Fishing in another’s pond

By Sam Patten | Jul 30, 2020

An introduction from Reade Brower...

Welcome Sam Patten and his first op-ed, "Fishing in Another’s Pond."

At Courier Publications we seek differing viewpoints. Patten's no-nonsense approach to politics fits the commonsense mantra.

Going forward, Patten will have his own space every other week, with “Common Sense” returning on Patten's "off-weeks."

Enjoy the discourse; welcome back to Maine, Sam (Patten's father, Bill, is former owner of Camden Herald and Belfast Republican Journal).

“The most valuable possession you own is an open heart. The most powerful weapon you can be is an instrument of peace.” — Carlos Santana, musician (b. 1947)

I vividly remember one image from the 1992 Republican convention in Houston, Texas, perhaps because it is the first time I can remember identifying the moment when the tides were changing.

George H.W. Bush was never one to stoke the base, and it showed on the drab convention floor where delegates struggled to stay awake. Whatever network I was watching it on suddenly switched coverage to a cutaway of challenger Bill Clinton helping ex-President Jimmy Carter build houses somewhere in Georgia for Habitat for Humanity. It was a very brief segment, but I suddenly realized in a split second that the election was over.

Bill Clinton was fishing in Bush’s pond, and you can only do that when you are politically strong. His wife lost the presidency for the second time some 24 years later by campaigning in states like Arizona then a far reach for a Democrat at the expense of Michigan and Wisconsin, which she should have won but didn’t. (According to former House Speaker Paul Ryan, Arizona is now trending against Republicans).

What was an unrealistic stretch in 2016, is now within the realm of the possible for Democrats.

With their hard-hitting TV and digital ads, the ostensibly renegade Republican-run Lincoln Project is laying down much of the ground fire for Joe Biden right now. Having spent my own political life as a “Republican in Name Only,” it is nice to see RINOs dishing it for a change.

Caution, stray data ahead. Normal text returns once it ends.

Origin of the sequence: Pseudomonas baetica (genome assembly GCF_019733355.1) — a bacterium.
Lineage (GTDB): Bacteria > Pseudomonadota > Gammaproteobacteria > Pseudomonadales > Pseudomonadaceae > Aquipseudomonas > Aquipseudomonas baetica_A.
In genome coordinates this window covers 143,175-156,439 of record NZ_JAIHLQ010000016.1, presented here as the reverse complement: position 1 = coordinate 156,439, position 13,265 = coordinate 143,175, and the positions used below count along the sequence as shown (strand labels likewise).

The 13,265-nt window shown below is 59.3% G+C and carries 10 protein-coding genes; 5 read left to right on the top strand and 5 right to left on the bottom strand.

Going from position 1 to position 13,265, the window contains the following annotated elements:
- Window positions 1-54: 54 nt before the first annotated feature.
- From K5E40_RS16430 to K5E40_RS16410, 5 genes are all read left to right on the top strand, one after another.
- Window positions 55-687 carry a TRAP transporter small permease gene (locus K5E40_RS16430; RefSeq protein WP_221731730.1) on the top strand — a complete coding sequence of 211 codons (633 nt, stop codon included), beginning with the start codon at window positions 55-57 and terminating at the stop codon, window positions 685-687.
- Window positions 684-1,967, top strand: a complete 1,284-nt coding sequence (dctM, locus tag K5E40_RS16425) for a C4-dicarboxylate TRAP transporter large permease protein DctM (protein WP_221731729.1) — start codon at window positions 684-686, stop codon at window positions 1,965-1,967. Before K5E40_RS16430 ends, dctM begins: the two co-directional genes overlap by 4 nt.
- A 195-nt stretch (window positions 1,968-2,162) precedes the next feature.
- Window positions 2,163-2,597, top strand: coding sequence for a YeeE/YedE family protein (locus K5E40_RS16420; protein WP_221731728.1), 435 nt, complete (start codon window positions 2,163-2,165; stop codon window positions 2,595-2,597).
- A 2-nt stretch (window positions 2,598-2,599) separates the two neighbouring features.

But I also worry it may backfire if it appears less like Sen. Richard Shelby telling Alabamians to vote against Republican nominee Roy Moore in 2017 and more like a trick.

From before his election in 2016, I knew in my gut it was counter-productive to mock and attack Trump’s supporters not because one ought be afraid of the reaction, but that’s what The Establishment has been doing to them longer than anyone can remember. What is the goal of such an exercise, to shame them into submission? Pro tip: That never happens.

Lincoln Project co-founder Rick Wilson went on the Don Lemon show earlier this year and mocked southerners as simple rubes who vote for Trump because they’re dumb.

In doing so, he may have made New York media maven Tina Brown titter, but he also insulted millions of voters, which an actual political consultant would be loath to do. For Republicans to break Ronald Reagan’s 11th Commandment (“Thou shalt not talk ill of thy fellow Republican”), it’s going to take more than this.

This laudable if imprecise effort to get Republicans to jump ship offers a great case study on fishing in another’s pond. You need to start with the right bait.

A full-page ad for U.S. Senate candidate Sara Gideon that has run in some Maine papers lists former Susan Collins voters who pledged their support to Gideon this time.

I know I’ve been away for awhile, but when I squinted to read the names from places I once knew well, I couldn’t recognize any. The ad was clearly an attempt to “prime the pump” in encouraging defections among Republicans and independents just days after the Democratic primary. It’s the kind of thing you only do if you’ve got all your main bases covered.

The tactic works both ways. Perhaps Collins’ only real shot at reelection rests with Biden voters who might split their ticket, particularly in the first district. The question then becomes whether she can afford to count on that. Maine used to be a state where you could vote for both Bill Cohen and George Mitchell, but whether or not those days are over we’ll only know in November.

As for the national effort, the Lincoln Project is not alone. Mother Jones reported this week that George W. Bush was about to come out for Biden, the Left has been making noises to this effect for over a month now. That may either be true or simply projection, but more recognizable Republicans will have to step forward and advocate a break with the president for such campaigns to work.

Fishing in someone else’s pond implies a lack of permission. A successful parallel campaign based in this concept actually gives Republicans permission to do what many feel they probably must. That someone is bothering to come a courting means our polarized political reality in America may not be as grim as once thought.

Sam Patten is a recovering political consultant, who was raised in Knox County and worked for Maine’s last three Republican senators. He recently completed his sentence for charges brought by the Mueller probe.

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Comments (1)
Posted by: Philip J McElhaney | Jul 30, 2020 22:13

Bush publicly supporting Biden? Now there's the mother of all middle digits,



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